Growing Up

Finally! Luke is done with Preschool. It was made official today with a graduation ceremony. Complete with cap and gown.

Luke was happy to sit next to his buddy, P, during the ceremony. P has been his best pal all year. They share bathroom humor (unfortunately) tall tales (like werewolves visiting them at night), girlfriends (that's right they are becoming smitten with the girls), and a love of Pirates. It was very nice of the teachers to allow them to sit next to one another. Because during class? They have been "split up" for some time now. Evidently, P is just as chatty as Luke and the two of them together made the teachers head spin.

Here is Luke (on left) chatting up his friend during the ceremony. No doubt making a silly face.

And now Luke has turned to give us a smile after his teacher had to give him and P the ole' "cut it out" pat on the shoulder. Note his teacher's arm over the pew. It pretty much stayed there the whole time.

Receiving of the Diploma. We now have a kindergartner.

Luke and J. J is evidently talking marriage. Luke, however, tells me that J is "too silly to be in love with." O (no pics of her), however, is much more the marrying kind and Luke reports that he loves her. When asked what he loves about her he says, "I like the way she looks." Turns out it is the green hair ribbon she adorns that really pulls him in.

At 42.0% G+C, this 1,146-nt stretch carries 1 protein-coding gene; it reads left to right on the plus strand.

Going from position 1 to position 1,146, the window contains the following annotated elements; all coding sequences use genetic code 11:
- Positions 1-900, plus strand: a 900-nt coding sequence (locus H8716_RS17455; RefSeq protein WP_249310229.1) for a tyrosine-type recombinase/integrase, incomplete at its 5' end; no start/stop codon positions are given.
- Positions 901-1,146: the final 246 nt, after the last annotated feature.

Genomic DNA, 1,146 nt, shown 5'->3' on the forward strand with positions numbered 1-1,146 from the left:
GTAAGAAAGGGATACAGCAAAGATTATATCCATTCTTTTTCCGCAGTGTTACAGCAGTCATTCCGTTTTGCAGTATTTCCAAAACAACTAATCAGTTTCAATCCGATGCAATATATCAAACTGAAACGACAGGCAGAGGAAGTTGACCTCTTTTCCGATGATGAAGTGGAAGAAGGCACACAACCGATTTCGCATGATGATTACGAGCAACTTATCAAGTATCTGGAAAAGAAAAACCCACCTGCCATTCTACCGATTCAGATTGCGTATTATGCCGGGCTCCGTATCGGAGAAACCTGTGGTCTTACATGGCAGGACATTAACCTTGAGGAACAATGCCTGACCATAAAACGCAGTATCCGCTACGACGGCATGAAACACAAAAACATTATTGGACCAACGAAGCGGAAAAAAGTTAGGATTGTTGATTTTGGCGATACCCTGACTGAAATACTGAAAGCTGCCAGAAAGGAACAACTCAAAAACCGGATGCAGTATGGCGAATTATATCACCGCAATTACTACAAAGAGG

Luke is so ready for his next phase. Me? Not so much.


"At Home with Down Syndrome"

Please, take some time to read this essay by Caitrin Nicol published in The New Atlantis. She writes compassionately about the realities of Down syndrome, prenatal diagnosis, misconceptions, abortion, the bright future our kids have and the gift they are to those around them. She does this while weaving in stories from a number of personal accounts by parents and caregivers that have been published in recent years.

Your Questions

Thanks so much for the emails, comments, and calls about Wil. We appreciate the prayers and concern so much. I want to take this opportunity to answer a few of your questions regarding AAI/AOI.

1. What exactly is AAI and why was Wil tested for it?

AAI, Atlano-axial instability, is an instability between the first two cervical vertebrae, C1 and C2. All kids with Down syndrome have loose joints as exibited by this photo. Ouch!
This is due in part to low muscle tone and weak ligaments. However, about 10-30% of kids with Ds have increased instability in the atlanto-axial joint. Health care guidelines for kids with Ds recommend an x-ray of the neck at age three to rule out AAI.

2. Is surgery the only option?

A diagnosis of AAI does not always lead to surgery. Many kids with Ds are diagnosed with AAI but because the gap between C1 and C2 is not causing harm to their spinal cord surgery is not indicated. A typical person may have a gap at the AA joint of 2.5 mm. A kid with Ds will normally have a larger gap - if it is too large an MRI is done to see if surgery is necessary. Wil is measuring 7 mm at the AA joint. His neurosurgeon feels this leaves him at risk of spinal injury.

3. What will the surgery involve?

It is a 3-4 hour surgery in which C1 and C2 are fused together with bone taken from a bone bank or from the patient's hip (this is determined by the orthopedic surgeon who is part of the surgical team). Then some type of cord is wrapped around the fused vertebrae. The fusion will have no impact on range of motion once healed.

4. Is a halo the only option during recovery? Why not a neck brace?